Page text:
“Land a Man on the Moon” Goals

NASA (National Aeronautics and Space Administration) was a newly formed organization in 1958 with the expectation of doing great things beyond the bounds of earth. They were embarrassed when the Soviet Union launched the first orbital satellite, Sputnik, in 1959. The leadership of NASA had set goals they wanted to achieve, in fact they had set eight major goals. One of them stated, “The development and operation of vehicles capable of carrying instruments, equipment, supplies and living organisms through space.” The Soviet Union had one goal, to be the first country to launch an object into orbit around the earth. Goals are interesting, inspiring, and motivational, if (and I do mean if) they are structured in a way that can lead to viable results. That’s where great leaders come into the picture.

Astronaut in outer space. Mixed media

That great leader was the newly elected President of the United States, John F. Kennedy. In a famous speech he said, “I believe this nation should commit itself to achieving the goal, before this decade is out, of landing a man on the moon and returning him safely to earth.” Kennedy’s goal was focused, challenging and had a timetable. On July of 1969, the United States landed men on the moon and safely returned them back to earth, realizing Kennedy’s goal. Why was his goal achieved? It was far more ambitious than the eight goals NASA has set in 1958. The lesson here applies to every organization regardless of size. Let’s break it down and see how it applies to your own organization.

The initial key word is “focus.” No organization can effectively focus on numerous goals and for a variety of reasons. First, different people will favor and support different goals that fit their own personal agenda. As a result, little progress is made. It is okay to have multiple goals but at any one time the focus should only be on one or two major goals if the attainment of those goals is to be realized. I persuaded one of my dealerships with whom we had been consulting to take this approach. There is a lot they wanted to do since they had struggled at commercial sales. The single goal we decided to accomplish was to provide exceptional service to all their commercial customers by making it easy to do business with their service, parts, and sales department. We mirrored the “JFK Man on the Moon” goal by instituting a series of steps, here they are:

There must be a deadline or endpoint for achievement. Goals will linger forever without a clear point where achievement can be a finish line not an imaginary line. Athletic contests have time limits, even the IRS realizes the importance of having an “April 15th.” None of NASA’s eight goals had a time table. Our commercial department goal “end point” was six months from the start date.

Next, leadership is essential to guide any team to the finish line. Great leaders understand they don’t inspire others through being dictatorial but rather by keeping the troops focused and energized through clearing obstacles and motivating others to reach beyond themselves for the greater good. President Kennedy was assassinated in 1966 so he never lived to see his goal realized, but his leadership lived on. He was adamant about this one goal and he knew it would energize the nation and place the United States in a position of world leadership. The leadership of our dealership met weekly to review progress. This included the dealership principal, the general manager, and the parts, service and commercial manager. Progress was tracked and necessary changes made to the “exceptional service” goal. It included pickup and delivery of vehicles to go into service, a dedicate loaner service, identifying parts and service customers who used these services but had bought their vehicle from a competitor and sending a monthly commercial newsletter to all current customers. Result? Referrals from current customers increased by almost 100% with a 72% closure rate on new business unit sales! This was without compromising price. In fact upfront gross profit rose by 53%!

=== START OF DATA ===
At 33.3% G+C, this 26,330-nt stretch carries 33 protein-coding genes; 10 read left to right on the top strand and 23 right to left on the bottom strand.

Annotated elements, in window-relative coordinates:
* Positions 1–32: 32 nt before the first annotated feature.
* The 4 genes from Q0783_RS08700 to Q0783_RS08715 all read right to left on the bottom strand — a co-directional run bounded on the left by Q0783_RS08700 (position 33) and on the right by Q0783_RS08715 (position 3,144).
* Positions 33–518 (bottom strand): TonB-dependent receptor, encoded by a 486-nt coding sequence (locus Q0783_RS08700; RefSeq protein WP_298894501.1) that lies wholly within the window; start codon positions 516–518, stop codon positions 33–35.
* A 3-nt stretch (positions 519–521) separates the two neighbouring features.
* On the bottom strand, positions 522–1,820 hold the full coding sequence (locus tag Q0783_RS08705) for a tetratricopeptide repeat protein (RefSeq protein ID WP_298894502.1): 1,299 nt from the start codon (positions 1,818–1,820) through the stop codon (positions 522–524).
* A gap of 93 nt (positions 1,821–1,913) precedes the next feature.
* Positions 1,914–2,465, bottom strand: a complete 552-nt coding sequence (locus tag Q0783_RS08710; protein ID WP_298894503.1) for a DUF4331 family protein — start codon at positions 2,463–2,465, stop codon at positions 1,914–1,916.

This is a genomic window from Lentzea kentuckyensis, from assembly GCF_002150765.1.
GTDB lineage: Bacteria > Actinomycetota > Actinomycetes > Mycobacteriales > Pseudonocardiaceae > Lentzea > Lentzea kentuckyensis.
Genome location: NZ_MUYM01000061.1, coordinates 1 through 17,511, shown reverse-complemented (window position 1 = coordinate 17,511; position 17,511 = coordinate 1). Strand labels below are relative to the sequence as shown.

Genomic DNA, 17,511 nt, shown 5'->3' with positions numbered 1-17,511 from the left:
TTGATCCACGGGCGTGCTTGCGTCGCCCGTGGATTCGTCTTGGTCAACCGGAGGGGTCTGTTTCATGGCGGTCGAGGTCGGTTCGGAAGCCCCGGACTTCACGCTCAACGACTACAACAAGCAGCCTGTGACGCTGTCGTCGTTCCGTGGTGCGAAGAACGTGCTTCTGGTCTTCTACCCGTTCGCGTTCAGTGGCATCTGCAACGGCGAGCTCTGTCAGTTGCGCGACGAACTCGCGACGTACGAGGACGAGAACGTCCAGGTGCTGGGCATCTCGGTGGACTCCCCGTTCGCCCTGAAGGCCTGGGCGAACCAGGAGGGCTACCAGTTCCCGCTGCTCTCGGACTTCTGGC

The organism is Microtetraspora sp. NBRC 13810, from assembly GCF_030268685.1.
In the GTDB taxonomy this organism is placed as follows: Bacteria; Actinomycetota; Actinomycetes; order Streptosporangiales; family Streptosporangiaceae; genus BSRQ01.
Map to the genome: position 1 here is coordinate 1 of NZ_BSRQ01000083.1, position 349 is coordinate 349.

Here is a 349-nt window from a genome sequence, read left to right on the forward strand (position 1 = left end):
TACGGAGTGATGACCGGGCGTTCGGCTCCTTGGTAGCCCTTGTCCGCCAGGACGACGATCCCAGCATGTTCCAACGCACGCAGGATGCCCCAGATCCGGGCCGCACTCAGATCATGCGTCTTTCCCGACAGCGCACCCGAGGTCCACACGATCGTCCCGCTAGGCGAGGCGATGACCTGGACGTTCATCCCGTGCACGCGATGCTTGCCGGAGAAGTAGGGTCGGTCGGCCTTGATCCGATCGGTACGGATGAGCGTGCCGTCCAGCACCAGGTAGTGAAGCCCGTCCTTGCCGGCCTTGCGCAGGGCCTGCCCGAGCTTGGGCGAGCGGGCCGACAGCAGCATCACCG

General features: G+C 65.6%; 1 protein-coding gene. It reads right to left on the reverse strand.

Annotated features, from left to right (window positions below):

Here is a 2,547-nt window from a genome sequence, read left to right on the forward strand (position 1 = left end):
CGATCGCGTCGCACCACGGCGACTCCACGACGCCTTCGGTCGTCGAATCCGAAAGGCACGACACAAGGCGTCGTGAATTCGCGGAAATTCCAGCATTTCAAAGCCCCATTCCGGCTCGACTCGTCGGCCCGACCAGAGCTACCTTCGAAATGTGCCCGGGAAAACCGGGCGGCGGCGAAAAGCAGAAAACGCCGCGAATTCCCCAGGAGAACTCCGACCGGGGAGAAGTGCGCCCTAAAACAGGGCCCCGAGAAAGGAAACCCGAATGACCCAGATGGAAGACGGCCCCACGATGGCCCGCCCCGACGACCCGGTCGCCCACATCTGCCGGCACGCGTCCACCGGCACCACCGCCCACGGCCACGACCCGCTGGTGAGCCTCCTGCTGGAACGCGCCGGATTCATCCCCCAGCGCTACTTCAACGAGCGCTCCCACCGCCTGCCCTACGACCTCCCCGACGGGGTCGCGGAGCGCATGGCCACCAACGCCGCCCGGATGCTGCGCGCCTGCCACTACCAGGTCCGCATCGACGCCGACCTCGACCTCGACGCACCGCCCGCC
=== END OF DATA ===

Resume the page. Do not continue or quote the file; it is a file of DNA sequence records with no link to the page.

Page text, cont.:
What about you? What about your dealership? Do you have that “land a man on the moon” goal? Is your organization and you bogged down in too many expectations that in the end are meaningless to your customers and your team. Inspiration comes through focus, a finish line, great leadership to keep you moving forward and the incredible feeling of accomplishing greatness! Here is a poem to live by:

“When I think of what it is that sets some men apart,

I think that goals must be the place to start.

Imagine playing football on an unmarked field of green,

No a goal line to be sought, not a goal post to be seen.

It would be an aimless battle were there nothing to be gained,

Not a thing to strive for not a goal to be obtained.

We must have purpose in our lives for the flame that warms the soul,

Is an everlasting vision, every man must have his goal.”

The lesson from President Kennedy and the United States being the first to land a man on the moon? Great leadership recognizes that we all must be united for a common purpose and an overriding focus on the “one thing” that will take us to the next level and cross the finish line of achievement. If it is sales related the “one thing” might be an incredible commitment to customer service or an increase in the number and quality of our sales contacts. It’s time to “light up the scoreboard” and celebrate!

About Ken Taylor:

ken-taylor-a  Ken Taylor’s training, consulting, and coaching have been used on individual, regional, and national business levels to achieve ultimate success! Known as an industry leader and as “America’s Corporate & Personal Coach,” Ken has consulted for companies like General Electric, General Motors, FCA, Ford, Commercial Truck Trader, and Equipment Trader.

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